Been a long time since I did one of these. Have some awesome progress pictures of the garden, greenhouse, and a few other projects. For once, there’s only one actual live goat… Y’all got plenty of those pictures earlier.
Let’s start with one you haven’t seen in a while. Studio parrot- that would be Cora- says SQUAWKHELLOSQUAWK!! She’s learned a few new words recently, like ‘scared’ ‘OK’ ‘outside’ and ‘water’ and she uses them appropriately. But she still bites like a fiend.
Eve doesn’t know I’m using this picture. Really I just want to prove that she does do things other than looming or glaring. She also sheds all over the (ugly) rug!
Just outside the studio is my current project. This is the skeleton of what’s going to be a solar dehydrator. I’ll keep you posted.
Next outside, I finally got my hide stretching racks all in one place, with all of the tools gathered, and a good fleshing board ready. There are two hides in the freezer right now waiting for some dry air for me to start working on them. It could be a while.
Here’s the first hide I ever tanned, since I never bothered to share it before. It has a decent texture but the hair is already slipping. I didn’t get it dry fast enough. It’s a learning experience. This hide, being my first, is not for sale.
Here, for comparison, is the second hide I ever tried. Both hides were salted, stretched, brain tanned, and smoked by hand. The top hide did not get thinned enough and is too thick and stiff to be good for anything but a decoration. It’s very handsome fur, though.
For real though- look how thick this fur is. And it’s holding rock solid. I could possibly be convinced to sell this hide, for the fur quality even if the leather is too stiff.
At the top of the hill along the fence you’ll see the very raggedly mowed lane. I never mowed anything with a scythe before. I have some interesting new blisters, but the tool is AMAZING. Harder to keep sharp than it is to swing. The second patch looked better than the first, so I can’t complain. Just keep swinging.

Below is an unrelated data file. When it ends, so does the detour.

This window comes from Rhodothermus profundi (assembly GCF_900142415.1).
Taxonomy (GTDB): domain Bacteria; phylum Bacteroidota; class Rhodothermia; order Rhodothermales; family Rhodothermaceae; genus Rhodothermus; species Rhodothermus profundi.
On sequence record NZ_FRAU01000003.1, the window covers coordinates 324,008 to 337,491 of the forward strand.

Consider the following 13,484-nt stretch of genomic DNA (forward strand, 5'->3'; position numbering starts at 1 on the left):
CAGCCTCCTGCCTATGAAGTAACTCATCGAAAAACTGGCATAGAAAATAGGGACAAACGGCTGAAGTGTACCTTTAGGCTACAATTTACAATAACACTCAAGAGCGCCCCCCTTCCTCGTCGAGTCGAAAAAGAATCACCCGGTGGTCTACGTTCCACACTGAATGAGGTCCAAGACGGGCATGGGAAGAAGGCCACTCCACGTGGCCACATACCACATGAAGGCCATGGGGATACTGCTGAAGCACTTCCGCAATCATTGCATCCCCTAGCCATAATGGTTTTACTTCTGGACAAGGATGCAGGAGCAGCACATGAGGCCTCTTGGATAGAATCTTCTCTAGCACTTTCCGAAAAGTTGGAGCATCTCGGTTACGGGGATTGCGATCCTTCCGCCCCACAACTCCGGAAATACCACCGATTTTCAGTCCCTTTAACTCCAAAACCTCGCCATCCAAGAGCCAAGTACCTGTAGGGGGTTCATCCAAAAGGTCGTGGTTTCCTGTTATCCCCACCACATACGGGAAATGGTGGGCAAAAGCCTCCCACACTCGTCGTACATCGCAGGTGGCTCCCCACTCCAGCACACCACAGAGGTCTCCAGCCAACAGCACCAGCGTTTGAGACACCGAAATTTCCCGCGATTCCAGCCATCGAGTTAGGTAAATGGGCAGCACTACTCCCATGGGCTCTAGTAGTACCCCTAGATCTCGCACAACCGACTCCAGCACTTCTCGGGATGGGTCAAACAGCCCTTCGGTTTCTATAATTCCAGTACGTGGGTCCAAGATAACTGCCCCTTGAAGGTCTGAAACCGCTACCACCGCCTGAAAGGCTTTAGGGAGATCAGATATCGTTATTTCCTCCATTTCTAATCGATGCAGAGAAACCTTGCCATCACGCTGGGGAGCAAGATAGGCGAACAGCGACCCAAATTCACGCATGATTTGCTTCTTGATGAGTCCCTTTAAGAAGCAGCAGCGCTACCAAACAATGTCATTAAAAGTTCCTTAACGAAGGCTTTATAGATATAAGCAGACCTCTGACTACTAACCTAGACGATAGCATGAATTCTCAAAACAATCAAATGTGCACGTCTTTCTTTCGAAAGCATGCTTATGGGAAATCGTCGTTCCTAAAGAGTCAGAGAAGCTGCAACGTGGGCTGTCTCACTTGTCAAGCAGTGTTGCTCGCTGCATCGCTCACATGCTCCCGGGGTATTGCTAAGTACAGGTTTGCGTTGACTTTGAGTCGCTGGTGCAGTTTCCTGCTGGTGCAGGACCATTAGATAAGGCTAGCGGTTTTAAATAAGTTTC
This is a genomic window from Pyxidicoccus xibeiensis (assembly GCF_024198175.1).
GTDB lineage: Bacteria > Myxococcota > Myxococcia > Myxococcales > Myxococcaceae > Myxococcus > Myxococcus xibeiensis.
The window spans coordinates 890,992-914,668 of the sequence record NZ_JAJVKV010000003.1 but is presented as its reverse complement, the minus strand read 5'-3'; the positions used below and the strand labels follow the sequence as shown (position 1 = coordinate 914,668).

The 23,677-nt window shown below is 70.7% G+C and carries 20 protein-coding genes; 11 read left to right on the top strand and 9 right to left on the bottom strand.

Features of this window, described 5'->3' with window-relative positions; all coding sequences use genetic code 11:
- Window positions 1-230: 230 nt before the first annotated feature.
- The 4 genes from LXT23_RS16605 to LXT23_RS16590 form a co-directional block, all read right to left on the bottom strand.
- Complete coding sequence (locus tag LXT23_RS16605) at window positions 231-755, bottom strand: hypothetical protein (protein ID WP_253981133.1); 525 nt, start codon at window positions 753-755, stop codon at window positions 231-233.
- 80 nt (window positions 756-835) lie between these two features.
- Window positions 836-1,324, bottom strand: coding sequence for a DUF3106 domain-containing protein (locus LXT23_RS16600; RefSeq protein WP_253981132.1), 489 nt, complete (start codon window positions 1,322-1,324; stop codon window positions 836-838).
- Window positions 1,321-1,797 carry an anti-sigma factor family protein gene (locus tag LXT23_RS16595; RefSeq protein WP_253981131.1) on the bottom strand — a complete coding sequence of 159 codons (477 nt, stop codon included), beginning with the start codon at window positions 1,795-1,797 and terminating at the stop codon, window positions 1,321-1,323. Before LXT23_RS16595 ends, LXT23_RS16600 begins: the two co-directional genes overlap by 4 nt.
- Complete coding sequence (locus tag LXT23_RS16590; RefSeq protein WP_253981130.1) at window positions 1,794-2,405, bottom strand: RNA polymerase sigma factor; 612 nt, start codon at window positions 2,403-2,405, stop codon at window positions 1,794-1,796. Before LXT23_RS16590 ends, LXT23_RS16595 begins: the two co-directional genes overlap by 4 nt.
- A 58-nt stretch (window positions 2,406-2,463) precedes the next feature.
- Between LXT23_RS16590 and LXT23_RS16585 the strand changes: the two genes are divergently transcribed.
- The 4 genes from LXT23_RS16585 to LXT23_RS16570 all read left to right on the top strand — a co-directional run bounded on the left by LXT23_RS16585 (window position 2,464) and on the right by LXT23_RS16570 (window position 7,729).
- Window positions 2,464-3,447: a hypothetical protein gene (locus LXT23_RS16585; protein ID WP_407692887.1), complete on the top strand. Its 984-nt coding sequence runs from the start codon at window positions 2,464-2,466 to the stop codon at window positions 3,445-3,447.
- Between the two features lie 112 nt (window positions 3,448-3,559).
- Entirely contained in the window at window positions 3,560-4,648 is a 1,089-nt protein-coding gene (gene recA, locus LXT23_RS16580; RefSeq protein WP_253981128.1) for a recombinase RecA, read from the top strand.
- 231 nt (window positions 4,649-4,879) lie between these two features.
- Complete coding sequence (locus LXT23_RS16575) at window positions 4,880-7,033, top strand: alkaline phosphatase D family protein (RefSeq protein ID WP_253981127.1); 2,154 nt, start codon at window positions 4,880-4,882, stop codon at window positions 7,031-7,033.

87 bales of hay in the hay hut. No, I didn’t do that with a scythe. I’d be dead. It’s not enough to get through the whole winter, but it’s a very satisfying start to the hay season.
Returning to the chicken house, you’ll see a couple of Owl Hill hens hard at work making my breakfast. Yes, that used to be a bookcase. Now it’s nesting boxes.
Speaking of things that used to be something else, take a look in the greenhouse. It’s finally functional. Yes, those tables used to be pallets. Some of those tables came out of an old bar that went under, and they’re definitely sturdy enough to dance on. Or hold heavy pots of dirt and plants.
Speaking of plants, the spider plant babies that I potted for sale earlier this season are starting to make babies of their own!
We have indoor tomatoes…
And outdoor tomatoes!
The outdoor tomatoes look more like a tomato jungle. Crushed eggshells and composted chicken manure. Seriously. That’s all there is to it.
Every plant in this picture is edible. Beet tops and nasturtium blossoms are delicious in salad.
Marigolds are definitely helping keep the bugs away (and the pesticides unused!) from the carrot bed.
Echinacea is a favorite of bees and butterflies. I haven’t seen too many honey bees this season, but the whole herb bed is swarming with mason bees and at least three types of butterfly.
I never take all of the flowers at once. The bees need them, and I depend on them to re-seed themselves each year. I’ll dehydrate these and grind them up with rose hips and orange peel for the best tasting cold tonic you ever tried.
Grinder says come and visit! He’s all done with his winter coat and looking much sleeker than this picture now, thankyouverymuch!